Francis Ford Coppola stopped by to promote his latest film, "Tetro," and told Howard to stop picking on his nephew, Mark "The Cope" Coppola, who had been a DJ at KROCK at one point: "Of all the relatives, he's the sweetest one."
Howard said he actually liked Mark and quickly turned the tables, asking if Francis ever benefitted from the so-called "casting couch." Francis balked, claiming he met his wife very early in his career: "I never even went out with an actress." Howard asked Francis about his brother, August, the Coppola family's early star, so Francis explained that he grew up in August's shadow: "He's a brilliant guy. He's a professor, a dean."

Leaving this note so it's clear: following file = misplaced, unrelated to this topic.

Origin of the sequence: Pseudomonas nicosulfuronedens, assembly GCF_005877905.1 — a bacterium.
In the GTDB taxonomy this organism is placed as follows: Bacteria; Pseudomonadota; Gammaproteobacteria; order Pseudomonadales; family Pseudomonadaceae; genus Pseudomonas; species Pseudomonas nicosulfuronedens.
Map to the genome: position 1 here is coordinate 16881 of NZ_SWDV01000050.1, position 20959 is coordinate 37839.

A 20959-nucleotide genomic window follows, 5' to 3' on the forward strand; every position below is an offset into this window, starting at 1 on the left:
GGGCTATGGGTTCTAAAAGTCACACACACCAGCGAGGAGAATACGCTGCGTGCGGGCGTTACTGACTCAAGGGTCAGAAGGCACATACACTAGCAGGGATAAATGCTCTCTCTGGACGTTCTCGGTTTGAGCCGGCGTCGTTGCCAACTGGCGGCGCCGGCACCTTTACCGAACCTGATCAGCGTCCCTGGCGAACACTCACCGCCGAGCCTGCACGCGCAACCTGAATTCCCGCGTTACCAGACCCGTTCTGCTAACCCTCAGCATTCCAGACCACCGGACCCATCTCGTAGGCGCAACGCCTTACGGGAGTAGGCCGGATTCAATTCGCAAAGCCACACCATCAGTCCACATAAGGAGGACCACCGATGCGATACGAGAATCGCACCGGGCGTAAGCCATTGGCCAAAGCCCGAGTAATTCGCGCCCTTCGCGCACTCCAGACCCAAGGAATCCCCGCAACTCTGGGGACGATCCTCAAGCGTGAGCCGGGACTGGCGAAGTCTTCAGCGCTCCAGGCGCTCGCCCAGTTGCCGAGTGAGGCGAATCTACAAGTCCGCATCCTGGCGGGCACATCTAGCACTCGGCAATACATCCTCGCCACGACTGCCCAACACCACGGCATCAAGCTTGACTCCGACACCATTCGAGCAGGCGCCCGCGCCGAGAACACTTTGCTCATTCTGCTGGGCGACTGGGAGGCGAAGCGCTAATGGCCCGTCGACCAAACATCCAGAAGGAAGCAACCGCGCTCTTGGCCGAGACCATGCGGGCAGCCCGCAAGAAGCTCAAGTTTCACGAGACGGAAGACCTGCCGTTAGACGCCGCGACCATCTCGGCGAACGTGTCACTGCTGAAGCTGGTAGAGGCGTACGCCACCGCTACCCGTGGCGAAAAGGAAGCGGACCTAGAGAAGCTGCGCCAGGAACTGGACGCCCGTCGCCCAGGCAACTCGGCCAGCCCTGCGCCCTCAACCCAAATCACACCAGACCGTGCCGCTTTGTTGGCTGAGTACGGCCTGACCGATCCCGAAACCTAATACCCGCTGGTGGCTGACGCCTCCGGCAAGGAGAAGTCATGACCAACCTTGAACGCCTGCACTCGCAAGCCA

Howard declared that Francis had one-upped August by becoming the greatest director ever - just based on the strength of the first two "Godfather" movies - but Francis disputed the title, citing "The Seven Samurai" and "Raging Bull" as two films that rival his best work.
At Howard's request, Francis briefly discussed his other pursuits, like winemaking and screenwriting (Howard noted that Francis' writing credits included, among a few of his own films, "Patton") and broke down his "Godfather" compensation package: $75,000 and 6% of the net. Francis said he was almost kicked off "The Godfather" set several times: "The rumor was that I was getting fired every week. They didn't like my casting...even Brando was considered poison at the time...a lot of his style [was] trying to remember a line." Francis added that he got nearly the same amount of grief for casting Vincent Gallo in "Tetro."